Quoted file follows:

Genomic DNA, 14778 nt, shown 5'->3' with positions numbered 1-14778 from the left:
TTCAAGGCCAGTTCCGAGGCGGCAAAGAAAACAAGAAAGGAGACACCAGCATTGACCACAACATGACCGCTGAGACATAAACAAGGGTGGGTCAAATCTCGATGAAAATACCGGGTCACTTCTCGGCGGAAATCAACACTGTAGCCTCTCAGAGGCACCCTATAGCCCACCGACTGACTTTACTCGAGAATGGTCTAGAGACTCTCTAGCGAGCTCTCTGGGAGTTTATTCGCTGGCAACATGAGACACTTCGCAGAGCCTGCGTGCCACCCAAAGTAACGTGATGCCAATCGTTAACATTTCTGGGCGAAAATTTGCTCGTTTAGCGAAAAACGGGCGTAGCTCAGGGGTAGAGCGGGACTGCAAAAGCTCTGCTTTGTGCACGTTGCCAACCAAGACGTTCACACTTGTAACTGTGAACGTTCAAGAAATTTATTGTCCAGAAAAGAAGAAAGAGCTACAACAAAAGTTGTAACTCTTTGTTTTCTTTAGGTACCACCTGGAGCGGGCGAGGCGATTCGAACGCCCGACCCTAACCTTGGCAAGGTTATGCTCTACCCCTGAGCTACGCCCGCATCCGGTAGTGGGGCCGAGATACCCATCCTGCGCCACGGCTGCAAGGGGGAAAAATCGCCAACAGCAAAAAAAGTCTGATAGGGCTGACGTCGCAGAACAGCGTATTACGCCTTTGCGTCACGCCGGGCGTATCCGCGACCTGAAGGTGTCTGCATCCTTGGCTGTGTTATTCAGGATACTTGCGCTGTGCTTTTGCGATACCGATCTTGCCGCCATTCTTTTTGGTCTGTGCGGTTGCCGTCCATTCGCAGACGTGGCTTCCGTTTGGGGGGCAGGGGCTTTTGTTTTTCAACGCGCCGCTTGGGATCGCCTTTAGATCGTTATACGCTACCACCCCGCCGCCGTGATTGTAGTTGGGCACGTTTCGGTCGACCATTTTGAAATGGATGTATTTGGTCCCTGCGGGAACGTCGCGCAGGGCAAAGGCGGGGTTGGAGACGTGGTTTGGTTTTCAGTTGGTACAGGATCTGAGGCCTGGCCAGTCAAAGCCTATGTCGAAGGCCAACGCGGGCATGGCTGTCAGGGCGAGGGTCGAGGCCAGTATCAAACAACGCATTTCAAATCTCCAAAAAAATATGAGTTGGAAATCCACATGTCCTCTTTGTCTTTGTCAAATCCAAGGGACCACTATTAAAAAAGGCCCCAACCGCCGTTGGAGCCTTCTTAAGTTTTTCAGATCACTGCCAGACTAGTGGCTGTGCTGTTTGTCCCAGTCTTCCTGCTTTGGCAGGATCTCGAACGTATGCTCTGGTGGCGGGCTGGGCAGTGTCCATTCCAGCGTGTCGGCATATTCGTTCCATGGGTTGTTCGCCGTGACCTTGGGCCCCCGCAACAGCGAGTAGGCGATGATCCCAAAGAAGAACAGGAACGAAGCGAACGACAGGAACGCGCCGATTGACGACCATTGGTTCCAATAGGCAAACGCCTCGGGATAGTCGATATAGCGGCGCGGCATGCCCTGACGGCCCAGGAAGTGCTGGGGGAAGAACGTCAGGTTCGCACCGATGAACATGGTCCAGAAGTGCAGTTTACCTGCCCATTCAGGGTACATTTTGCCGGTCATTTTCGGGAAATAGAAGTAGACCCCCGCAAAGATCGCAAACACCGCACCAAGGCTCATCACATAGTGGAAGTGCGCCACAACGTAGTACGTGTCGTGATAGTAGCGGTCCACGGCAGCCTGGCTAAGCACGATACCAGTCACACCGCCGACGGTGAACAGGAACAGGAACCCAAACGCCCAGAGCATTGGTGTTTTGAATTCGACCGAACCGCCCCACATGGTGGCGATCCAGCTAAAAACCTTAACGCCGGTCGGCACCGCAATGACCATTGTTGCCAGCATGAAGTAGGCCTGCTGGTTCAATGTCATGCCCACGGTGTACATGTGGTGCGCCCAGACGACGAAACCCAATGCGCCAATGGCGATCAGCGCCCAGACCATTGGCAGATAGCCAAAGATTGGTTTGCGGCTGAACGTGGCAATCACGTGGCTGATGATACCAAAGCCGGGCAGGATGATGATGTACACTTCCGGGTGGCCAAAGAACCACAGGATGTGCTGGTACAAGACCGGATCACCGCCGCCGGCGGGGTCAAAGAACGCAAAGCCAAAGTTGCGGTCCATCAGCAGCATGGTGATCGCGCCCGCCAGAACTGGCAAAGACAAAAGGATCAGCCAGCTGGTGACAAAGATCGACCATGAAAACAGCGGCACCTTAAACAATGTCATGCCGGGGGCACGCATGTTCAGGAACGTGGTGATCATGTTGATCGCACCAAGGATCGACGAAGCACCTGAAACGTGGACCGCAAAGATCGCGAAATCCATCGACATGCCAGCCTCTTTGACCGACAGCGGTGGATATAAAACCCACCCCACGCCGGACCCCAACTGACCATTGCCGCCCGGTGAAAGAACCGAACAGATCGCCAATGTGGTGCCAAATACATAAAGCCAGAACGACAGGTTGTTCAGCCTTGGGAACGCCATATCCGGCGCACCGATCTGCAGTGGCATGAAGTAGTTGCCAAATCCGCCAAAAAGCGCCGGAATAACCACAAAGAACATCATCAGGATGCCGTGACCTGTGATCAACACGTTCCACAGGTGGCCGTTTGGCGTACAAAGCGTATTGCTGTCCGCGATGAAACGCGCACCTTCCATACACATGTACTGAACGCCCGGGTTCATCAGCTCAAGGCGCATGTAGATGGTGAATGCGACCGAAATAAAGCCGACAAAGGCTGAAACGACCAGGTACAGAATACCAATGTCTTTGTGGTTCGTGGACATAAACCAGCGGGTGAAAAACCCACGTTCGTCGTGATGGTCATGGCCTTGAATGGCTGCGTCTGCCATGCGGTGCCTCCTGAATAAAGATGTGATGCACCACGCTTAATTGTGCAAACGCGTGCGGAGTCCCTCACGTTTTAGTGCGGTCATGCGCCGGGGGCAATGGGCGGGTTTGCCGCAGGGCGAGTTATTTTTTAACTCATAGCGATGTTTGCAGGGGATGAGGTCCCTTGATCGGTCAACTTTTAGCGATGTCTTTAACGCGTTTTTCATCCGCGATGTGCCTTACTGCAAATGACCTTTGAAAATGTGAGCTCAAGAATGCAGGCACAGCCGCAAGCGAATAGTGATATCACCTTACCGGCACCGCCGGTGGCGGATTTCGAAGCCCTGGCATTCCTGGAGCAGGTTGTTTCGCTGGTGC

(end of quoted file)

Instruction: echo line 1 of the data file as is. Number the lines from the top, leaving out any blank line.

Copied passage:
Genomic DNA, 14778 nt, shown 5'->3' with positions numbered 1-14778 from the left: